No argument can fail to be enhanced by an Orwell quote. That's why he's become the authority of first resort for people who don't know what they're talking aboutby Alastair Harper / May 10, 2010 / Leave a comment
Published in May 2010 issue of Prospect Magazine
No-one, ultimately, had a clue about the election. The pollsters, the politicians, the pundits got it wrong. Even the bookies, who are always meant to be right, having a financial interest in being so, were wrong. No-one predicted the result we got or understands it now we’ve got it. Why did people vote this way here, that way there? Why did the Lib Dems lose seats? Who benefits most from a Tory deal? No idea.
Amid all this confusion, spare a thought for the poor political columnists, the people who have to pretend that they can still explain it all in 600 words. What on earth can they write? When a political journalist isn’t sure of their ground, the first rule is to keep things portentous, but vague. Tell the party leaders what they should be doing to make a success of this election. Just don’t say it’s what they will do. The second: when you do come down strongly on someone’s side, refer to a higher authority to give yourself the requisite gravitas. Someone whose authority will not be questioned – someone who radiates an indefinable but unimpeachable cachet. In America, if it’s not God, it’s the Founding Fathers. Over here, it’s Orwell.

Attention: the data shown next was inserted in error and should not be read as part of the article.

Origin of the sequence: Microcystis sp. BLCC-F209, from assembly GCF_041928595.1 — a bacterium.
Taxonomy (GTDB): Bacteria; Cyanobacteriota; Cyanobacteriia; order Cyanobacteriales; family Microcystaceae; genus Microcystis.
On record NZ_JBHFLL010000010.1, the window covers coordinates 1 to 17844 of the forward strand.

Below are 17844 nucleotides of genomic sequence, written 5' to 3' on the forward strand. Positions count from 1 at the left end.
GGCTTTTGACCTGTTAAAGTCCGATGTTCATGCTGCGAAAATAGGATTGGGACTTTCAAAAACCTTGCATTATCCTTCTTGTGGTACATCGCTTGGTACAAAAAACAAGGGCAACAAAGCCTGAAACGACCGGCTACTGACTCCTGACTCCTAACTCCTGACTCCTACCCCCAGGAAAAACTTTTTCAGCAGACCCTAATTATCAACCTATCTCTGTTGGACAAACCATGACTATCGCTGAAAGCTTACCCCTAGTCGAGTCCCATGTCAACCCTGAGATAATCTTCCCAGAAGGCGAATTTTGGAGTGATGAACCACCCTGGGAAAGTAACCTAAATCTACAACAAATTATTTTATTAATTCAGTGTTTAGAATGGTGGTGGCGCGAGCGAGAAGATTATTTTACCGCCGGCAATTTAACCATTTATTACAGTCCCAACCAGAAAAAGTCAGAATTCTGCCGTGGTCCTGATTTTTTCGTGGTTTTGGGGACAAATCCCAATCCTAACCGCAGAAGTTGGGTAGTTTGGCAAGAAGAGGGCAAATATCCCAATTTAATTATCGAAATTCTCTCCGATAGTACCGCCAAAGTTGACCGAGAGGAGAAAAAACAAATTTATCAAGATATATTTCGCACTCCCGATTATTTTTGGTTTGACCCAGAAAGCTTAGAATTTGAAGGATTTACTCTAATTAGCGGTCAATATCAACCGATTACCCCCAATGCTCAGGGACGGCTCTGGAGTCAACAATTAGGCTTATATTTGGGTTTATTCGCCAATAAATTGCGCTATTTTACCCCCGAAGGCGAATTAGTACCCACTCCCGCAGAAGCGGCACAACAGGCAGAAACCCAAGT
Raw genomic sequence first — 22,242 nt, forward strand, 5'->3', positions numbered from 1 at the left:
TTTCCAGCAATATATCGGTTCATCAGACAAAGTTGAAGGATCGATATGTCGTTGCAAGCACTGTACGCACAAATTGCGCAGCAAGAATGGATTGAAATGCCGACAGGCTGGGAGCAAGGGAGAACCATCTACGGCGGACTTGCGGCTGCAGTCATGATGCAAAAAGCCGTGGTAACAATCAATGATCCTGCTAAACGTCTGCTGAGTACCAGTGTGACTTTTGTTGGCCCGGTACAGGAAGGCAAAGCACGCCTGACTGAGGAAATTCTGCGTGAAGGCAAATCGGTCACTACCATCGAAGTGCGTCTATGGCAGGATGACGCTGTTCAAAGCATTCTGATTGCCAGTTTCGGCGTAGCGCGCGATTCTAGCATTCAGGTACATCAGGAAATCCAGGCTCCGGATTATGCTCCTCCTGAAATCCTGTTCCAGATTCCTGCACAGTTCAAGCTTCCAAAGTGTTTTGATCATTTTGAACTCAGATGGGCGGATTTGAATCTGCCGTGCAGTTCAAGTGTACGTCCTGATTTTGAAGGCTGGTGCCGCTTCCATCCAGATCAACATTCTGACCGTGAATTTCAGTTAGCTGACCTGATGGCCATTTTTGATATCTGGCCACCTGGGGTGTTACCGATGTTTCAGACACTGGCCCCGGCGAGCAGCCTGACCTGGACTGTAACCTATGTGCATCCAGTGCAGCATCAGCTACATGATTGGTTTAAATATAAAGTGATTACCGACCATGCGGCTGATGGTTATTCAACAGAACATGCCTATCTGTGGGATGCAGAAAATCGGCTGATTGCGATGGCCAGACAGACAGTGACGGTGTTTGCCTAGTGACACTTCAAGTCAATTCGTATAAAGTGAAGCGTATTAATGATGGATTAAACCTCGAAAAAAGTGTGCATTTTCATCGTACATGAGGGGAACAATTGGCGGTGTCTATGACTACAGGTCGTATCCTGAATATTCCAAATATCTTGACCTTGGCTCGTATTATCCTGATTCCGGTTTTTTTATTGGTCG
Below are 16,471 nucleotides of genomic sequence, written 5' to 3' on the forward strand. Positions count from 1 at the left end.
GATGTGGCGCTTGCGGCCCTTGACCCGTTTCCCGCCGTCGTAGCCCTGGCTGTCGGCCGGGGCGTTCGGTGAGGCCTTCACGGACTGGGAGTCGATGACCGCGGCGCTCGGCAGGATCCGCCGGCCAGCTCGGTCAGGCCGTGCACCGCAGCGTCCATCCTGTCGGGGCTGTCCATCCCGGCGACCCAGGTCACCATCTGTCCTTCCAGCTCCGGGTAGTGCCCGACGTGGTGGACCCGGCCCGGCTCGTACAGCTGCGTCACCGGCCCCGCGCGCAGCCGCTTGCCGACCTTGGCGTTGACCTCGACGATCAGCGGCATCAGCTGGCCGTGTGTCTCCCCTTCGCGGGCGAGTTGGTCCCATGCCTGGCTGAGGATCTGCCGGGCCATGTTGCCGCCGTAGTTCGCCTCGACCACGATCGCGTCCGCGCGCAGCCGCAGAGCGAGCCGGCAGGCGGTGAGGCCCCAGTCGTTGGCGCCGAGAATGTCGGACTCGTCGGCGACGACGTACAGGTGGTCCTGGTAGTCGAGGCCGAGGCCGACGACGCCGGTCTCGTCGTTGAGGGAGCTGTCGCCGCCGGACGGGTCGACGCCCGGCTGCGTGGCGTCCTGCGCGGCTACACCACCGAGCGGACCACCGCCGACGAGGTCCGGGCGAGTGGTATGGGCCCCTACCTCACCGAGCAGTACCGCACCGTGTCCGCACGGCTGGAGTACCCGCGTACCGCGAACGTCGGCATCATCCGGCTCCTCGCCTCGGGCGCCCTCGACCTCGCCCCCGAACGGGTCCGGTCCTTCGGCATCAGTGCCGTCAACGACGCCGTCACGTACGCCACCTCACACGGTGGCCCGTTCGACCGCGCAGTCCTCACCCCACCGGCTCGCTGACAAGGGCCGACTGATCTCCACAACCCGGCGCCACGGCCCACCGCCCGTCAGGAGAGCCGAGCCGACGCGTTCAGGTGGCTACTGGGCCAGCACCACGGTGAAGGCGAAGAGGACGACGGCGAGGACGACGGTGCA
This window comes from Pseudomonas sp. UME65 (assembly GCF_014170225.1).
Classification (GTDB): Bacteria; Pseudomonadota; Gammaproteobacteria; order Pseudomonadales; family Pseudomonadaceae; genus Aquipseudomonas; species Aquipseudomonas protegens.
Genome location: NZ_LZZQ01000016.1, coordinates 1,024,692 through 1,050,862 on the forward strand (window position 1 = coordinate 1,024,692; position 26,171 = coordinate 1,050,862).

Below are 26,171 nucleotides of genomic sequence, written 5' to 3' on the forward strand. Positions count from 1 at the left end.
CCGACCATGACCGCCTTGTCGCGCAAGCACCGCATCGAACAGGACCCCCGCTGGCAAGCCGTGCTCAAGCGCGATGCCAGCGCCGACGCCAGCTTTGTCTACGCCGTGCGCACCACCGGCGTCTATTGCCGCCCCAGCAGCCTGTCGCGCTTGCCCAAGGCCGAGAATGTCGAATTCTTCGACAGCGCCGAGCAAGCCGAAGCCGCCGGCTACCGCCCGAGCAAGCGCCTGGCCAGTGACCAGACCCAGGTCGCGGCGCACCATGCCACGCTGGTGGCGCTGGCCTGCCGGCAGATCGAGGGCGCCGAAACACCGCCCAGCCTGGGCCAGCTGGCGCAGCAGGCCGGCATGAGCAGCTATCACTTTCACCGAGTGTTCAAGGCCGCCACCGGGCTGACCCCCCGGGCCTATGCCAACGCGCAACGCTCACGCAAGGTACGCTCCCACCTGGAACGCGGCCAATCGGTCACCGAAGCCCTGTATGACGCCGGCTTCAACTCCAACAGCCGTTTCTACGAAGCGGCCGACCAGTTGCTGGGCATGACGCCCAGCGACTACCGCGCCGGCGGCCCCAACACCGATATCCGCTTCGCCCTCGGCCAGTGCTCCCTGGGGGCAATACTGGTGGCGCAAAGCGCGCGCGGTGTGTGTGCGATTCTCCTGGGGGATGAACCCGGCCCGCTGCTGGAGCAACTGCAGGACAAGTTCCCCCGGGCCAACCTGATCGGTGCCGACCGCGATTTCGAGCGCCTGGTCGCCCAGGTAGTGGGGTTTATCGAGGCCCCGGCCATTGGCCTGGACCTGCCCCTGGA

Many journalists, moonlighting as clairvoyants, are able to reveal exactly what Orwell would think about any contemporary political question. In the last month alone we’ve learned how Orwell “foresaw our treatment of Sharon Shoesmith” (The Independent), that this election represented “a campaign that Orwell would recognise” (The Indie again), or how Orwell, an old Etonian just like Cameron, wouldn’t mind a bit of fagging (The Daily Telegraph).
If not giving us updates on Orwell’s spectral Twitter feed, then writers are letting us in on the secrets of the “real Orwell” (© The Times, The Scotsman and The Herald, all 2010), as if we’ve been making do with the beta version for the last 70 years. Another Times article is happy to set us straight about how “people invoke George Orwell … wrongly a…